Opinion: Less government mandates will mean more affordable rents and mortgages

Mark Harmsworth of the Washington Policy Center offers direct legislation that has significantly increased rents and the cost of construction here in Washington state.

Mark Harmsworth of the Washington Policy Center offers direct legislation that has significantly increased rents and the cost of construction here in Washington state

Mark Harmsworth 
Washington Policy Center

Rent and home prices continue to increase in Washington and it’s not just because the population is growing. There are a myriad of factors that are driving up prices. Some can’t be controlled, but some can.

Mark Harmsworth, Washington Policy Center
Mark Harmsworth, Washington Policy Center

Over the last few years, the state Legislature and local municipalities have continually passed laws that have directly and indirectly increased the cost of construction. A recent study by the National Association of Home Builders estimates the cost of government regulation is about 24 percent of the total cost of building a new home.

Examples of direct legislation that has significantly increased rents and the cost of construction here in Washington,

  • Unnecessary changes to the state energy code including the banning of natural gas in commercial and some residential new construction.
  • Rent moratoriums, which will increase the cost of rent for all renters as property owners will have to recoup unpaid rent from those that didn’t pay.
  • Restrictions on renter background checks that drive up the cost of rent for everyone to recover the cost to repair damage after a disruptive renter.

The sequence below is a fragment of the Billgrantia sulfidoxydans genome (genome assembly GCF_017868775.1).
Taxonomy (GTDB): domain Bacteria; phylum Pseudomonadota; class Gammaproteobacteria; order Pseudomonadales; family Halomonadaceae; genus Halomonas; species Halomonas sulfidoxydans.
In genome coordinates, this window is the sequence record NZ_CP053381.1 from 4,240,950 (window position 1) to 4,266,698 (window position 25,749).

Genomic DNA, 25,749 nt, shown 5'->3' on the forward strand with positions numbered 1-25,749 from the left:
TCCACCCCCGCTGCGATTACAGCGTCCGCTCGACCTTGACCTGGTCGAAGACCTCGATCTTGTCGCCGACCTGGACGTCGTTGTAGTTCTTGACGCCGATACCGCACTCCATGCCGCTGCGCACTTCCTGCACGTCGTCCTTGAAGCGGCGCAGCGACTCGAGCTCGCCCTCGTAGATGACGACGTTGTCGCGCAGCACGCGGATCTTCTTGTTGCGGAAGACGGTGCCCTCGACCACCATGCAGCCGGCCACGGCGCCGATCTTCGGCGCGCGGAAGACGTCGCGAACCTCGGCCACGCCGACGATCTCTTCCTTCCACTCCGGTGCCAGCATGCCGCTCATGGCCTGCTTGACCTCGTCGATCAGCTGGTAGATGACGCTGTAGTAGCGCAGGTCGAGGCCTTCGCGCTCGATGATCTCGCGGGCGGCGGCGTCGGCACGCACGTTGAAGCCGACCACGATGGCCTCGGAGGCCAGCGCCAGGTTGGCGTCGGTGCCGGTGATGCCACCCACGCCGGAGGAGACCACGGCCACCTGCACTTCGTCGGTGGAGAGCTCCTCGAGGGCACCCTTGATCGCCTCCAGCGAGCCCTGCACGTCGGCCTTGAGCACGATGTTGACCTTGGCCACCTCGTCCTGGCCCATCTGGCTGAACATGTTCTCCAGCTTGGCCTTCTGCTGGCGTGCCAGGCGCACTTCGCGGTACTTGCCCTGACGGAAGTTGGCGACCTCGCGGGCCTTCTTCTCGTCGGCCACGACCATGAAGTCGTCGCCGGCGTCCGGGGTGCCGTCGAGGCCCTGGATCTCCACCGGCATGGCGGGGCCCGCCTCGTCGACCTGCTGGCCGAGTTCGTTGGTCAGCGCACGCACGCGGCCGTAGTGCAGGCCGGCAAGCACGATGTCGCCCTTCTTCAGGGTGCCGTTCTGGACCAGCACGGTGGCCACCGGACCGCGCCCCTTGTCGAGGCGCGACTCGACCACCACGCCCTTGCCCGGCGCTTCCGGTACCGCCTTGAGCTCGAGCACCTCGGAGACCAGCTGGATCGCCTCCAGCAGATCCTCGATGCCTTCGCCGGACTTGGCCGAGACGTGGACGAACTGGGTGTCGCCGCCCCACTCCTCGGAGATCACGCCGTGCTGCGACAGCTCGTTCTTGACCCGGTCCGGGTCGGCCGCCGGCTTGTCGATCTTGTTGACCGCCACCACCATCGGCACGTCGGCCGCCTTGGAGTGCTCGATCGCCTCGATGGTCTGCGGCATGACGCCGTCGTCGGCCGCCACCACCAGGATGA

• Zoning and permit fee increases, particularly in Seattle and King County.

Some examples of government mandates that have indirectly increased the cost of owning a home in Washington include,

  • Sound Transit Light Rail, promoted as a way to move significant numbers of people from affordable housing to places of employment is subsidized $179 per rider, with massive increases in car tabs and property taxes. Increased property taxes increase the cost of housing.
  • HUD Grants that improve the energy efficiency of older apartment buildings, which on the surface appear to be a sound environmental choice, but the cost results are passed onto other homeowners in the taxing district in the form of increased property taxes.
  • Litigation costs for subcontractor labor classification disputes that add to the cost of construction.
  • Gas and diesel transportation costs increase, caused by the Washington legislature passing some of the highest gas taxes and fees in the US.

Construction companies and property owners invest time and money into real estate in order to make a profit. When government passes a new law or mandate that requires additional work to be done, the cost of performing that work is passed on to the renter or home buyer.

State and local municipalities can do a lot to help reduce the cost of housing by repealing restrictive laws and stop passing ‘feel good’ legislation that does little to help the long-term market conditions. That’s not to say there should be any regulations on home construction, certainly there needs to be safety regulations, but many laws are imposed with no regard for the cost to implement the law.

It’s time the government got out of the way, repeal unnecessary and over burdensome laws and let builders and property owners develop more available property. Then housing costs will come down.

Mark Harmsworth is the director of the Small Business Center at the Washington Policy Center.


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